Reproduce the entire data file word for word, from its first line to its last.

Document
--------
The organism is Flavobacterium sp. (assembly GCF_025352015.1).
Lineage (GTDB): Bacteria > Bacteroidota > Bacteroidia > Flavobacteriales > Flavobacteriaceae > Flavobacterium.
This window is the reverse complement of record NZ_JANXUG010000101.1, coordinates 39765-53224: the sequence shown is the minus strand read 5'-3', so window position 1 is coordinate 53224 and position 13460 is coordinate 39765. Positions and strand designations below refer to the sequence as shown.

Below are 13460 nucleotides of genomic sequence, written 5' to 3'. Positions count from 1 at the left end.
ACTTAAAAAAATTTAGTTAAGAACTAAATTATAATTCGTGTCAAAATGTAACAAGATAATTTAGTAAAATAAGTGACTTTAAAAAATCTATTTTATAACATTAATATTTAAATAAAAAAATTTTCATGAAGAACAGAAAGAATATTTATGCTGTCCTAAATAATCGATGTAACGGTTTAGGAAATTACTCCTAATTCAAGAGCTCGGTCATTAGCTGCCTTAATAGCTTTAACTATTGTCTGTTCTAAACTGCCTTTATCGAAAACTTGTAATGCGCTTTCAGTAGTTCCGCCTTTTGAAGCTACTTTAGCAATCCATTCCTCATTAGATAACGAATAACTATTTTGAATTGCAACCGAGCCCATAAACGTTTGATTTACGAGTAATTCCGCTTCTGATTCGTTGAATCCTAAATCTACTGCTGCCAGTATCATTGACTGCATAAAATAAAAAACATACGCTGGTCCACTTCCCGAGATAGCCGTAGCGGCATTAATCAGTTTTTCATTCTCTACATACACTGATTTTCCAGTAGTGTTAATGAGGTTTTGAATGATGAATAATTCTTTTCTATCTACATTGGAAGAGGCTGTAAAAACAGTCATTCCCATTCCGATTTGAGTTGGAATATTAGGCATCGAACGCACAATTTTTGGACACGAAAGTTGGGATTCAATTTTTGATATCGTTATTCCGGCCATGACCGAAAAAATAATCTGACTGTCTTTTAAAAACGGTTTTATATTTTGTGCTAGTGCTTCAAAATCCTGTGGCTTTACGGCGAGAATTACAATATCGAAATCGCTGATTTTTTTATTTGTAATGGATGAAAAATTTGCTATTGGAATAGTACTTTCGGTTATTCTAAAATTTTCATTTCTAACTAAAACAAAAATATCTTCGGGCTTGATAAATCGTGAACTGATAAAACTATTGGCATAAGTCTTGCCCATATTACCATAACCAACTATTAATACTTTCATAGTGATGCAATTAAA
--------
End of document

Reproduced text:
The organism is Flavobacterium sp. (assembly GCF_025352015.1).
Lineage (GTDB): Bacteria > Bacteroidota > Bacteroidia > Flavobacteriales > Flavobacteriaceae > Flavobacterium.
This window is the reverse complement of record NZ_JANXUG010000101.1, coordinates 39765-53224: the sequence shown is the minus strand read 5'-3', so window position 1 is coordinate 53224 and position 13460 is coordinate 39765. Positions and strand designations below refer to the sequence as shown.

Below are 13460 nucleotides of genomic sequence, written 5' to 3'. Positions count from 1 at the left end.
ACTTAAAAAAATTTAGTTAAGAACTAAATTATAATTCGTGTCAAAATGTAACAAGATAATTTAGTAAAATAAGTGACTTTAAAAAATCTATTTTATAACATTAATATTTAAATAAAAAAATTTTCATGAAGAACAGAAAGAATATTTATGCTGTCCTAAATAATCGATGTAACGGTTTAGGAAATTACTCCTAATTCAAGAGCTCGGTCATTAGCTGCCTTAATAGCTTTAACTATTGTCTGTTCTAAACTGCCTTTATCGAAAACTTGTAATGCGCTTTCAGTAGTTCCGCCTTTTGAAGCTACTTTAGCAATCCATTCCTCATTAGATAACGAATAACTATTTTGAATTGCAACCGAGCCCATAAACGTTTGATTTACGAGTAATTCCGCTTCTGATTCGTTGAATCCTAAATCTACTGCTGCCAGTATCATTGACTGCATAAAATAAAAAACATACGCTGGTCCACTTCCCGAGATAGCCGTAGCGGCATTAATCAGTTTTTCATTCTCTACATACACTGATTTTCCAGTAGTGTTAATGAGGTTTTGAATGATGAATAATTCTTTTCTATCTACATTGGAAGAGGCTGTAAAAACAGTCATTCCCATTCCGATTTGAGTTGGAATATTAGGCATCGAACGCACAATTTTTGGACACGAAAGTTGGGATTCAATTTTTGATATCGTTATTCCGGCCATGACCGAAAAAATAATCTGACTGTCTTTTAAAAACGGTTTTATATTTTGTGCTAGTGCTTCAAAATCCTGTGGCTTTACGGCGAGAATTACAATATCGAAATCGCTGATTTTTTTATTTGTAATGGATGAAAAATTTGCTATTGGAATAGTACTTTCGGTTATTCTAAAATTTTCATTTCTAACTAAAACAAAAATATCTTCGGGCTTGATAAATCGTGAACTGATAAAACTATTGGCATAAGTCTTGCCCATATTACCATAACCAACTATTAATACTTTCATAGTGATGCAATTAAA